CHARLESTON, W.Va. — Over the weekend the world got a glimpse of Virginia Thrasher. The 19-year old is known to most as “Ginny”, although considering how her name has exploded over the weekend it might be best to start calling her “West” Virginia Thrasher. The gold medal she earned in the women’s 10 meter air rifle event in Rio had the entire state of West Virginia and most of the nation buzzing all weekend. The name “Ginny Thrasher” was the top trend on Twitter for a while.
She didn’t disappoint in the obligatory follow up interviews either. She blossomed in her post-medal ceremony with NBC’s Dan Patrick. He was charmed into near silence with her down to earth antics and humor which was bolstered by a level head, clear purpose, and well reasoned answers. Hey, she’s clearly one of us.
Commentators on the broadcast and those who looked forward to the event considered Thrasher’s win a surprise. One journalist speaking to her on a press conference call Sunday went so far as to compare her gold medal performance to that of a donkey winning the Kentucky Derby.
I for one was not the least bit surprised. In fact, I actually expected it. I have interviewed her several times since she arrived on campus in Morgantown. I have learned you underestimate Ginny Thrasher at your own peril. She became the first freshman to sweep the NCAA rifle match earlier this year, she took four medals, including three first place awards, at the National Match at Fort Benning. She scored top 10 finishes in two world cup events this summer leading up to the Olympics. She was also the Virginia State Champion in high school. She’s no stranger to success and handles it with maturity and wisdom well beyond her years. Therefore, when I saw her moving up through the pack in the qualifying round Saturday, I wasn’t surprised. I could see it coming. Once into the finals, yes, I would have wagered she would win–or at least score a medal. When the she needed a 10.4 or better on her final shot to win, I had no doubt. She hit the 10.4 exactly.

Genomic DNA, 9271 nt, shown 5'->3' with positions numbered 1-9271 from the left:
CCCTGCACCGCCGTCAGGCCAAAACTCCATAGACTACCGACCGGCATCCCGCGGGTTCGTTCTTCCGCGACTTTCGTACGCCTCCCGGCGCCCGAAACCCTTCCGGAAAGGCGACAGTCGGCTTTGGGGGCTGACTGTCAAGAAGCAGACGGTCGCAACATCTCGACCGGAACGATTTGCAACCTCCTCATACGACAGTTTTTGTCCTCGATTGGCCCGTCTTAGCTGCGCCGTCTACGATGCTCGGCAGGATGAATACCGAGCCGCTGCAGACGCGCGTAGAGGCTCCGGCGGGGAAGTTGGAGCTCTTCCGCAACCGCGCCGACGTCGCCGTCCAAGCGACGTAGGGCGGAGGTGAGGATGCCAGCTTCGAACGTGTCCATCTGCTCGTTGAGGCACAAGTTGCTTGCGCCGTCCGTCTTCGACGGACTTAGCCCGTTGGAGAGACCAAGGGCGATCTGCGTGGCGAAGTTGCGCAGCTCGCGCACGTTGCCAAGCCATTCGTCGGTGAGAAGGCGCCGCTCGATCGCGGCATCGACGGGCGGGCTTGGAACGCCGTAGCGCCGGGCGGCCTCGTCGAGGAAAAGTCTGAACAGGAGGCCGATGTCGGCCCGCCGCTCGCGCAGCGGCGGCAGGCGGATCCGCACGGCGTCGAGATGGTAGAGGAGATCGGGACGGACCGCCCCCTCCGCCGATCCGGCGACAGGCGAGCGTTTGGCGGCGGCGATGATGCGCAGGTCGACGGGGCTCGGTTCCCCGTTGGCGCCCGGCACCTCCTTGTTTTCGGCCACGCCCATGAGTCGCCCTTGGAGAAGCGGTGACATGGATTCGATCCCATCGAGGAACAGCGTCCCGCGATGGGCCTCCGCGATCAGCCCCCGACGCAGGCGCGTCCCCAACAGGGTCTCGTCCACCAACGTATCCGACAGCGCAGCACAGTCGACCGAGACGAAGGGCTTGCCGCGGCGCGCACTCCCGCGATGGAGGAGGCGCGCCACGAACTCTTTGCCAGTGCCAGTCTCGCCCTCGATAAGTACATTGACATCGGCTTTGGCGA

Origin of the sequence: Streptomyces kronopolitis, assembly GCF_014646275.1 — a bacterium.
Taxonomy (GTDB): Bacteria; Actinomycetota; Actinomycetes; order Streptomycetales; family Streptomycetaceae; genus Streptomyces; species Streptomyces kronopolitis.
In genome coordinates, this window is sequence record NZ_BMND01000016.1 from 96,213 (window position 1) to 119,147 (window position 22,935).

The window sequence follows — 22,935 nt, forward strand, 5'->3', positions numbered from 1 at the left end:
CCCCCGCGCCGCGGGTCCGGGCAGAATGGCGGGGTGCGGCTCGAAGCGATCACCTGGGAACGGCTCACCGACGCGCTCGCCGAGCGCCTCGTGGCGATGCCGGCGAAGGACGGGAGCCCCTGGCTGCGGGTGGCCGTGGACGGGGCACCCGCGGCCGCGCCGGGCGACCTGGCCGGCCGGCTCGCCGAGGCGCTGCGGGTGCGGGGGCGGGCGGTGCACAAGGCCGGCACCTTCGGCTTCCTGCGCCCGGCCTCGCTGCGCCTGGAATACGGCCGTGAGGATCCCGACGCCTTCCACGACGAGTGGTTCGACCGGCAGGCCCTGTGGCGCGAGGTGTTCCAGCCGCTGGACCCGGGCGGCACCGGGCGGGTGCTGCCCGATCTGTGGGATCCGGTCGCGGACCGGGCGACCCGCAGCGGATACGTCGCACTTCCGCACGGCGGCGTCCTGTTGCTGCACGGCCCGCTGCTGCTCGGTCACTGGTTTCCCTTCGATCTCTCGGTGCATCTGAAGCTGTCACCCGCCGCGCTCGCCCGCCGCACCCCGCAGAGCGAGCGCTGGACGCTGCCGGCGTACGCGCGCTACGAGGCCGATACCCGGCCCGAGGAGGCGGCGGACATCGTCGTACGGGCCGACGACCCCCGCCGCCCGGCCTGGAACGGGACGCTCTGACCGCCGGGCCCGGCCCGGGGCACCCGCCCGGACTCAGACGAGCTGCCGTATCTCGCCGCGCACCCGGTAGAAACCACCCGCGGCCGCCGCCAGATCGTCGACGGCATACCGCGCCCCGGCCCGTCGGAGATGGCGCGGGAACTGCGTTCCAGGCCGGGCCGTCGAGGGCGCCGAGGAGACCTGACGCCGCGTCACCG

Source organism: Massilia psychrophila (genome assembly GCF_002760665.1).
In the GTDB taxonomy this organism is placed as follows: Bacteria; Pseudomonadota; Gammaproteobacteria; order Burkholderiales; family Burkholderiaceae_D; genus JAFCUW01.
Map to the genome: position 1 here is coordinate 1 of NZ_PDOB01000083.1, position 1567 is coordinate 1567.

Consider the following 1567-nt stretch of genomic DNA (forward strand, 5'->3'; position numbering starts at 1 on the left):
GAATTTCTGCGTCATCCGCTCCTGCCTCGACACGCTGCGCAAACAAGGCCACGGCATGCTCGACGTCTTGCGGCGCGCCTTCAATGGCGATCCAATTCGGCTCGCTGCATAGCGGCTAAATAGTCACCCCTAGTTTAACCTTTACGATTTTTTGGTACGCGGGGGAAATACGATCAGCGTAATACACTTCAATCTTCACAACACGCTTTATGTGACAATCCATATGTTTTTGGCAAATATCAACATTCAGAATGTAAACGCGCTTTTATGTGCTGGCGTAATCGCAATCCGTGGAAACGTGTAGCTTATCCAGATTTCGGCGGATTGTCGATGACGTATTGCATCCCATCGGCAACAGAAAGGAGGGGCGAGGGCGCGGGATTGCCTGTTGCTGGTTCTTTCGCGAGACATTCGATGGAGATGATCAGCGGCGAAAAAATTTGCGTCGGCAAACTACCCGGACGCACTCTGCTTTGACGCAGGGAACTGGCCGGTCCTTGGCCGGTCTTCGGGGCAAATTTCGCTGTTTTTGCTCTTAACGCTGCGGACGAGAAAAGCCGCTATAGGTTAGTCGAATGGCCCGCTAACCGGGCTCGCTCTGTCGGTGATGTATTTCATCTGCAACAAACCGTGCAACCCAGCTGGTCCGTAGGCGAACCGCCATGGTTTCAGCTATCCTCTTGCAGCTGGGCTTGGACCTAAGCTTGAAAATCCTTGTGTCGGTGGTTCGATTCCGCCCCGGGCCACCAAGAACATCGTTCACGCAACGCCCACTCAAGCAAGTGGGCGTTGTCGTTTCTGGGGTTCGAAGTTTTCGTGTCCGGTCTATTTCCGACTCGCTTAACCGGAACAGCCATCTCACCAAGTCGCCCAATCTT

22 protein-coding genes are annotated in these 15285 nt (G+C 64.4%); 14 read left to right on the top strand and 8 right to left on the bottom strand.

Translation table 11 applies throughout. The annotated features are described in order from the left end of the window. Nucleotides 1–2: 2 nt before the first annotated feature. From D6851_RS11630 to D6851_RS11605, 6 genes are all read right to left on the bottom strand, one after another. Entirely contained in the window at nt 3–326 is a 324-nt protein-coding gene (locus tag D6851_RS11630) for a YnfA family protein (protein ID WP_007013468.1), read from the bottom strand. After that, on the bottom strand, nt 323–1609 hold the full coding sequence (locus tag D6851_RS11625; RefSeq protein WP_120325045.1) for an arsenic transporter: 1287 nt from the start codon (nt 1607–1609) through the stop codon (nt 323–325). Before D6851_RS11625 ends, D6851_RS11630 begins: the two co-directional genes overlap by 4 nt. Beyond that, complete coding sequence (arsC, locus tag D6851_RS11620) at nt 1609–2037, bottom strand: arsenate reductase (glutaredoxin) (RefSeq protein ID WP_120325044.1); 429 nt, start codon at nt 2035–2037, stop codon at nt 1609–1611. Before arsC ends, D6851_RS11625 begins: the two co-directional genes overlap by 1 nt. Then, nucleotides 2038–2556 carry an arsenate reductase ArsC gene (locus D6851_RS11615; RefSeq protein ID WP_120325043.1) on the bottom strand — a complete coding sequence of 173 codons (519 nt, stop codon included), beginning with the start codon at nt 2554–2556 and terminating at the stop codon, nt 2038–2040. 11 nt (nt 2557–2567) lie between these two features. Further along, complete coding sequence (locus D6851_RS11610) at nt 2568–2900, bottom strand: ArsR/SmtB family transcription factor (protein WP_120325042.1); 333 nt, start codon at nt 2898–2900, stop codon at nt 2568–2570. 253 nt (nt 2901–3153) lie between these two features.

Her story is amazing and it’s wonderful for many reasons. It’s another jewel in the crown of the West Virginia University Rifle program, a crown which already has a glittering collection of jewels with 18 NCAA Championships. However, to fully appreciate her story, we need to go back to the beginning.
Five years ago, the eighth grade Ginny, who has two older brothers, asked her dad and granddad if she could go deer hunting. She told me in a previous visit on Northside Automotive West Virginia Outdoors she was curious and wanted to give it a try. So, Dad and Granddad obliged her that fall and took her hunting. They admittedly didn’t expect her to have the stomach for it, nor the skills to be successful. They would become the first of many to make the mistake of underestimating Ginny. She downed the deer on her first shot and credits the experience for sparking her interest in the sport of rifle. Soon afterward she joined her school’s rifle team and took to it like a duck to water.
But Thrasher had something special. She had work ethic and an incredible ability to listen and learn. When others would be done for the day, she would continue to shoot. She relished the chance to work toward perfection. She surrounded herself with experienced shooters. She signed to shoot at WVU where she now says she received incredible coaching. She learned and absorbed something from everybody she has spoken to with shooting experience. She learned to control emotions, control breathing, and to clear her mind and focus all of her energy on putting a bullet or a pellet through a tiny dot–the size of the period at the end of this sentence.
But it all started on a hunting trip. I’ve always encouraged you on this page to take your children hunting—boys and girls. The odds your daughter will become the next Ginny Thrasher are long, but I’m sure her dad and granddad thought the same thing. Still, they took her hunting and introduced her to something special. Something for which we are now all grateful.